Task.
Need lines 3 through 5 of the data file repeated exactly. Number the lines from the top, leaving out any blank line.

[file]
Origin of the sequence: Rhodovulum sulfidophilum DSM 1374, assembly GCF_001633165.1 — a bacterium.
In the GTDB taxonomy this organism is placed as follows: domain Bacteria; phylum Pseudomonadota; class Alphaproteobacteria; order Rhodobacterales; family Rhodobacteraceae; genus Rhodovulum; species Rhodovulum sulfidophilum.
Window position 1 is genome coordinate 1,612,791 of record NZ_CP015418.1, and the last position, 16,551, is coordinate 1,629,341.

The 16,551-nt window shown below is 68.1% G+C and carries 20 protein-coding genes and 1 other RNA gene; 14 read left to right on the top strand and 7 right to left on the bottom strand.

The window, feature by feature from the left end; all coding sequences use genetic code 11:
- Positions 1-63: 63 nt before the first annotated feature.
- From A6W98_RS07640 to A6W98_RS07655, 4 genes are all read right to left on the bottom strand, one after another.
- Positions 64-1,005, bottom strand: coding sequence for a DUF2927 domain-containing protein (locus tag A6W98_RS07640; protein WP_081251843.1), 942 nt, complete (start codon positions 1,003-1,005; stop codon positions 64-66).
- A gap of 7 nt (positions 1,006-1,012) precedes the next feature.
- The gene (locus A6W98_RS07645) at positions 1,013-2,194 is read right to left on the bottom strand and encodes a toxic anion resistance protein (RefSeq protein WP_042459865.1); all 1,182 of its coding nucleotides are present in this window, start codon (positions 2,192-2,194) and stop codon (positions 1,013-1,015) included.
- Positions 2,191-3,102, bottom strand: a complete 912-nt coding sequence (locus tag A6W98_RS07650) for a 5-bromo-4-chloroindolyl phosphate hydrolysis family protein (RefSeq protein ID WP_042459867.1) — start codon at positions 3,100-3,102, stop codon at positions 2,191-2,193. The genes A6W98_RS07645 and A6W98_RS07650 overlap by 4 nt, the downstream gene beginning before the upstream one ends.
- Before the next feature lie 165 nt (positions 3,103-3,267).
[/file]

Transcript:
Window position 1 is genome coordinate 1,612,791 of record NZ_CP015418.1, and the last position, 16,551, is coordinate 1,629,341.

The 16,551-nt window shown below is 68.1% G+C and carries 20 protein-coding genes and 1 other RNA gene; 14 read left to right on the top strand and 7 right to left on the bottom strand.

The window, feature by feature from the left end; all coding sequences use genetic code 11: